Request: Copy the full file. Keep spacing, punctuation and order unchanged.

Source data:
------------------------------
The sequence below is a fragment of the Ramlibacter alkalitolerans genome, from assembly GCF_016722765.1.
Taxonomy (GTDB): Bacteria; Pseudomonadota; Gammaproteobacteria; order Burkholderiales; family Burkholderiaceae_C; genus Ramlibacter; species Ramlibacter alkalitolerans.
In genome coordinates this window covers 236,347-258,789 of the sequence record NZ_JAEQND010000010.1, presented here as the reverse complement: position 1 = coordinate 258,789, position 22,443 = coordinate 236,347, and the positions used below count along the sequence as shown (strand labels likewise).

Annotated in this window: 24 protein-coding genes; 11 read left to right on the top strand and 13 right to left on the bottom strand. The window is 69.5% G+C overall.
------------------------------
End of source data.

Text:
The sequence below is a fragment of the Ramlibacter alkalitolerans genome, from assembly GCF_016722765.1.
Taxonomy (GTDB): Bacteria; Pseudomonadota; Gammaproteobacteria; order Burkholderiales; family Burkholderiaceae_C; genus Ramlibacter; species Ramlibacter alkalitolerans.
In genome coordinates this window covers 236,347-258,789 of the sequence record NZ_JAEQND010000010.1, presented here as the reverse complement: position 1 = coordinate 258,789, position 22,443 = coordinate 236,347, and the positions used below count along the sequence as shown (strand labels likewise).

Annotated in this window: 24 protein-coding genes; 11 read left to right on the top strand and 13 right to left on the bottom strand. The window is 69.5% G+C overall.